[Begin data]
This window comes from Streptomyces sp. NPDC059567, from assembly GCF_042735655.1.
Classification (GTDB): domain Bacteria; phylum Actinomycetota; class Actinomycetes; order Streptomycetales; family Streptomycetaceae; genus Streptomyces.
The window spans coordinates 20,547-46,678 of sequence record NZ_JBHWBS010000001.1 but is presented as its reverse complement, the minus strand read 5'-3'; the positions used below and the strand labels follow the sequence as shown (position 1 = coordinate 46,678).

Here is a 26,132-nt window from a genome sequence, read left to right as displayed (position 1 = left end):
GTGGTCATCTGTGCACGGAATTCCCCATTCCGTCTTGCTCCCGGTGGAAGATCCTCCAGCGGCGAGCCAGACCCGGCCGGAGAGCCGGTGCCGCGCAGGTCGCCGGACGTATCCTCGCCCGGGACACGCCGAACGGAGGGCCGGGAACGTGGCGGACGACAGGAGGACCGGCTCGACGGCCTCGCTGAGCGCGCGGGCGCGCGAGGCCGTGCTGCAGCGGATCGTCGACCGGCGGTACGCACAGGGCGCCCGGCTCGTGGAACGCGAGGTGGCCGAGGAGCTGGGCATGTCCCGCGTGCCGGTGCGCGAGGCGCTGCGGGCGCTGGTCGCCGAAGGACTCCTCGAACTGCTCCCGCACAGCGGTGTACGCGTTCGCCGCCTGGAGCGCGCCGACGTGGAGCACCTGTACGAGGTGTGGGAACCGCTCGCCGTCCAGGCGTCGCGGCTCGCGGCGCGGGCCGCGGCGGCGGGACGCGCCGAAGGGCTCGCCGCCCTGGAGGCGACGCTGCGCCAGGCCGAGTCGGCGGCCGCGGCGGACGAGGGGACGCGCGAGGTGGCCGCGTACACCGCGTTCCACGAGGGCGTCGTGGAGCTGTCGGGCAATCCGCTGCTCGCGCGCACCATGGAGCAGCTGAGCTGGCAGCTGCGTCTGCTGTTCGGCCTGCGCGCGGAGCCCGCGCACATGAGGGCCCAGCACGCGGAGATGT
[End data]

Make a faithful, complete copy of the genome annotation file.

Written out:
This window comes from Streptomyces sp. NPDC059567, from assembly GCF_042735655.1.
Classification (GTDB): domain Bacteria; phylum Actinomycetota; class Actinomycetes; order Streptomycetales; family Streptomycetaceae; genus Streptomyces.
The window spans coordinates 20,547-46,678 of sequence record NZ_JBHWBS010000001.1 but is presented as its reverse complement, the minus strand read 5'-3'; the positions used below and the strand labels follow the sequence as shown (position 1 = coordinate 46,678).

Here is a 26,132-nt window from a genome sequence, read left to right as displayed (position 1 = left end):
GTGGTCATCTGTGCACGGAATTCCCCATTCCGTCTTGCTCCCGGTGGAAGATCCTCCAGCGGCGAGCCAGACCCGGCCGGAGAGCCGGTGCCGCGCAGGTCGCCGGACGTATCCTCGCCCGGGACACGCCGAACGGAGGGCCGGGAACGTGGCGGACGACAGGAGGACCGGCTCGACGGCCTCGCTGAGCGCGCGGGCGCGCGAGGCCGTGCTGCAGCGGATCGTCGACCGGCGGTACGCACAGGGCGCCCGGCTCGTGGAACGCGAGGTGGCCGAGGAGCTGGGCATGTCCCGCGTGCCGGTGCGCGAGGCGCTGCGGGCGCTGGTCGCCGAAGGACTCCTCGAACTGCTCCCGCACAGCGGTGTACGCGTTCGCCGCCTGGAGCGCGCCGACGTGGAGCACCTGTACGAGGTGTGGGAACCGCTCGCCGTCCAGGCGTCGCGGCTCGCGGCGCGGGCCGCGGCGGCGGGACGCGCCGAAGGGCTCGCCGCCCTGGAGGCGACGCTGCGCCAGGCCGAGTCGGCGGCCGCGGCGGACGAGGGGACGCGCGAGGTGGCCGCGTACACCGCGTTCCACGAGGGCGTCGTGGAGCTGTCGGGCAATCCGCTGCTCGCGCGCACCATGGAGCAGCTGAGCTGGCAGCTGCGTCTGCTGTTCGGCCTGCGCGCGGAGCCCGCGCACATGAGGGCCCAGCACGCGGAGATGT